Many Feared Dead in Madrid Plane Fire

A Spanish passenger plane crashed on takeoff from Madrid's Barajas International Airport Wednesday.

According to the airport authority and local media reports, the Spanair plane shot off the runway near Terminal 4.

Officials told The Associated Press that 153 people onboard the aircraft had been killed.

A Spanish emergency rescue official told the AP that 26 people survived the crash, and the rest of those onboard had been given up for dead. The official with the SAMUR municipal rescue service gave the toll after touring the site of the crash.

Earlier today, Spain's El Mundo newspaper reported that 150 people had been killed in the crash, and another 20 were believed to be critically injured.

Picture of person on a stretcher.

Spanair spokesman Sergio Allard told a news conference the plane was carrying 175 people and the cause of the crash was not immediately known.

Spanish newspaper El Pais said the the plane had been an hour late taking off due to technical problems. The plane eventually managed to get slightly off the ground but crashed near the end of the runway, El Pais said, quoting an employee of the national airport authority AENA.

Helicopters and fire trucks dumped water on the plane, which ended up in a wooded area at the end of the runway.

A makeshift morgue was set up at the city's main convention center, officials said.

According to El Mundo, so far, between 20 and 30 people have been evacuated from the plane, some of them in critical condition. One of the people wounded is now believed to have died on the way to the hospital.

At La Paz hospital in Madrid, many of the wounded are said to be suffering third-degree burns. A hospital spokesman told ABC News that six people had been admitted to the hospital.

Ambulances are continuing to arrive at that hospital, and at the Ramon y Cajal hospital next door, carrying passengers who are seriously wounded.

The Spanish Prime Minister Jose Luis Rodriguez Zapatero and the Madrid Mayor Alberto Ruiz-Gallardón Jiménez are both making their way to the scene.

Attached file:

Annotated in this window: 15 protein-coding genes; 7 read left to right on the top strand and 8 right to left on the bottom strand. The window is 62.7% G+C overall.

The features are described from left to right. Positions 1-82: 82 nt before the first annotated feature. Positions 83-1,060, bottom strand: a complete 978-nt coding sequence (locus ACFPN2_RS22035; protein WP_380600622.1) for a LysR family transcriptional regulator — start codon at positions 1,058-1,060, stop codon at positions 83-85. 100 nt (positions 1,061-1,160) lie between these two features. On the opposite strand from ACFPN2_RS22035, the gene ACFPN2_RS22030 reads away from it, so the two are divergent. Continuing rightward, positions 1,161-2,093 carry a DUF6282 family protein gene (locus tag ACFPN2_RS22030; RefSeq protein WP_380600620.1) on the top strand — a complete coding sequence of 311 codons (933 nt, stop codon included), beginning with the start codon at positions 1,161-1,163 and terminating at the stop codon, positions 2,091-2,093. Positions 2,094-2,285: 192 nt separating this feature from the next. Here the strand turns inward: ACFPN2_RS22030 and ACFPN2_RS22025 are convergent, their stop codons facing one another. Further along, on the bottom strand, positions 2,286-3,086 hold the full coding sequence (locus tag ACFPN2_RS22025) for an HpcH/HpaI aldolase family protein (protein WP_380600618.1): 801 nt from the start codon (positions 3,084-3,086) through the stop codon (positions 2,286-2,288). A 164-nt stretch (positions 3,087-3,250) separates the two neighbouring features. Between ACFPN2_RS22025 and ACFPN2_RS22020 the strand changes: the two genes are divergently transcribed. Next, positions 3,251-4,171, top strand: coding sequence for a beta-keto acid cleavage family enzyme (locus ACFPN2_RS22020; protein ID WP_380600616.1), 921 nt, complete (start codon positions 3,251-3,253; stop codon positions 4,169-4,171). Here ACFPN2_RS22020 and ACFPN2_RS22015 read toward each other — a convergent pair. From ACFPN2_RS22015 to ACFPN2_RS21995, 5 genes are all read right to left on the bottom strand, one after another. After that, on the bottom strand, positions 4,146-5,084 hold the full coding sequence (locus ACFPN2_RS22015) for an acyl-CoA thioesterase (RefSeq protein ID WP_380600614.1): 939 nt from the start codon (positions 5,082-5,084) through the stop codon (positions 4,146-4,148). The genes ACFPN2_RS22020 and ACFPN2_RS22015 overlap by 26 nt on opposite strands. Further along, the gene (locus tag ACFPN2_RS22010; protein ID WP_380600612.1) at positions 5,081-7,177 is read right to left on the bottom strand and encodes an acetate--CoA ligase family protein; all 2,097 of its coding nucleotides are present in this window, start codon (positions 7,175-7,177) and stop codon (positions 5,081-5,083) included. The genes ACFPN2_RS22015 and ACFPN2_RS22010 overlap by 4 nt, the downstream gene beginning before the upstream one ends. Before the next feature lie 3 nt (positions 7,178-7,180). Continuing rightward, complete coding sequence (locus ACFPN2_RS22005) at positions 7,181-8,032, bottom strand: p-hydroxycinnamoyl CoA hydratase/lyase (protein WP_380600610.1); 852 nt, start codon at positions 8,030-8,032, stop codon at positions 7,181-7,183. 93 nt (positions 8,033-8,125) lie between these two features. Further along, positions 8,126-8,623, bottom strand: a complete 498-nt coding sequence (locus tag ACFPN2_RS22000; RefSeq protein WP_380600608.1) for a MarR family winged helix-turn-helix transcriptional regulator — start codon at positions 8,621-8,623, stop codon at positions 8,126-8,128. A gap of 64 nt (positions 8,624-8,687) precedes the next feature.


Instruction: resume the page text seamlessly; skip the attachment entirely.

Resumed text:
According to eyewitness reports from the El Pais Web site, "The plane was all broken and bodies were everywhere."

"I have not seen something like that in my life," said Luis Ferreras, chief of one of the ambulance posts sent to the accident site. There are now 60 ambulances on this location, according to El Pais.

Scotsman Allan Gemmell witnessed the crash, as he was on a neighboring plane.

"Most people, because they just saw the smoke, they didn't do much -- they thought a field was on fire," Gemmell told ABC News.

"When people realized something had happened, they started to phone people," he recalled, adding, "You could see a lot of worry on people's faces."

According to initial reports, the Spanair plane skid off the runway before crashing into the buses parked on the perimeter road.

El Mundo reported that one of the plane's engines may have caught fire on takeoff. Nearly two hours after it caught fire, firefighters were still attempting to extinguish the fire. Eleven fire engines have been dispatched to the scene of the accident.

El Mundo reported that the plane, which may still have people inside it, had split into two parts.

Flight JKK 5022 was bound for Las Palmas in the Grand Canary Islands. The BBC reported that a lot of the people onboard the aircraft were families with young children.

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